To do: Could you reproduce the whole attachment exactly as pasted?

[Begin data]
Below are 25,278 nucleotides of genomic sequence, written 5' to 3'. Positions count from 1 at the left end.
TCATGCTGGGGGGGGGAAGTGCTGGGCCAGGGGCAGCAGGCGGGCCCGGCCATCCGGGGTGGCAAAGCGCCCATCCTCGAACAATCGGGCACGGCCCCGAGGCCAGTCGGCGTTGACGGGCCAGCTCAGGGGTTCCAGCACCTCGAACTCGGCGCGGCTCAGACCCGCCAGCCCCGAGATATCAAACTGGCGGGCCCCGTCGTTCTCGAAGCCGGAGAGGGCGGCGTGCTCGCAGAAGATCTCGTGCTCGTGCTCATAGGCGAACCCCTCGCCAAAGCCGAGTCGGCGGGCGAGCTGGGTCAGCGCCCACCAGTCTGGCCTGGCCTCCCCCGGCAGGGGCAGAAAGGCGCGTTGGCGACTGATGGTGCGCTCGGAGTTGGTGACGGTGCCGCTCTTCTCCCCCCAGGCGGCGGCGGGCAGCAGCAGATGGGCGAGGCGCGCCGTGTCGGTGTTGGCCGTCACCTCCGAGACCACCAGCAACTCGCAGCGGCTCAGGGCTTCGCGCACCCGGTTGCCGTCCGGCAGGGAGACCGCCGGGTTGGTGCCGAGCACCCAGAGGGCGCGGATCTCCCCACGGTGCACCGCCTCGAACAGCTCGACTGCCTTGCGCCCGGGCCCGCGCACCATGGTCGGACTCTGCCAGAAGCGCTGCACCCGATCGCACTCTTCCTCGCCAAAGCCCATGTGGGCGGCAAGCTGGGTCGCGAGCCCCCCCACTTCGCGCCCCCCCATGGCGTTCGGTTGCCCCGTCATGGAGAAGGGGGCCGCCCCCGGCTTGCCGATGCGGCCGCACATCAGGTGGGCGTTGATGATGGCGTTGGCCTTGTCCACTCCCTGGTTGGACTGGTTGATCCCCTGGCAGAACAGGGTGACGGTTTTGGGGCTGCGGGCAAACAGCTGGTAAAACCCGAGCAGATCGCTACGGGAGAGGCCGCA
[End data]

Below are 25,278 nucleotides of genomic sequence, written 5' to 3'. Positions count from 1 at the left end.
TCATGCTGGGGGGGGGAAGTGCTGGGCCAGGGGCAGCAGGCGGGCCCGGCCATCCGGGGTGGCAAAGCGCCCATCCTCGAACAATCGGGCACGGCCCCGAGGCCAGTCGGCGTTGACGGGCCAGCTCAGGGGTTCCAGCACCTCGAACTCGGCGCGGCTCAGACCCGCCAGCCCCGAGATATCAAACTGGCGGGCCCCGTCGTTCTCGAAGCCGGAGAGGGCGGCGTGCTCGCAGAAGATCTCGTGCTCGTGCTCATAGGCGAACCCCTCGCCAAAGCCGAGTCGGCGGGCGAGCTGGGTCAGCGCCCACCAGTCTGGCCTGGCCTCCCCCGGCAGGGGCAGAAAGGCGCGTTGGCGACTGATGGTGCGCTCGGAGTTGGTGACGGTGCCGCTCTTCTCCCCCCAGGCGGCGGCGGGCAGCAGCAGATGGGCGAGGCGCGCCGTGTCGGTGTTGGCCGTCACCTCCGAGACCACCAGCAACTCGCAGCGGCTCAGGGCTTCGCGCACCCGGTTGCCGTCCGGCAGGGAGACCGCCGGGTTGGTGCCGAGCACCCAGAGGGCGCGGATCTCCCCACGGTGCACCGCCTCGAACAGCTCGACTGCCTTGCGCCCGGGCCCGCGCACCATGGTCGGACTCTGCCAGAAGCGCTGCACCCGATCGCACTCTTCCTCGCCAAAGCCCATGTGGGCGGCAAGCTGGGTCGCGAGCCCCCCCACTTCGCGCCCCCCCATGGCGTTCGGTTGCCCCGTCATGGAGAAGGGGGCCGCCCCCGGCTTGCCGATGCGGCCGCACATCAGGTGGGCGTTGATGATGGCGTTGGCCTTGTCCACTCCCTGGTTGGACTGGTTGATCCCCTGGCAGAACAGGGTGACGGTTTTGGGGCTGCGGGCAAACAGCTGGTAAAACCCGAGCAGATCGCTACGGGAGAGGCCGCA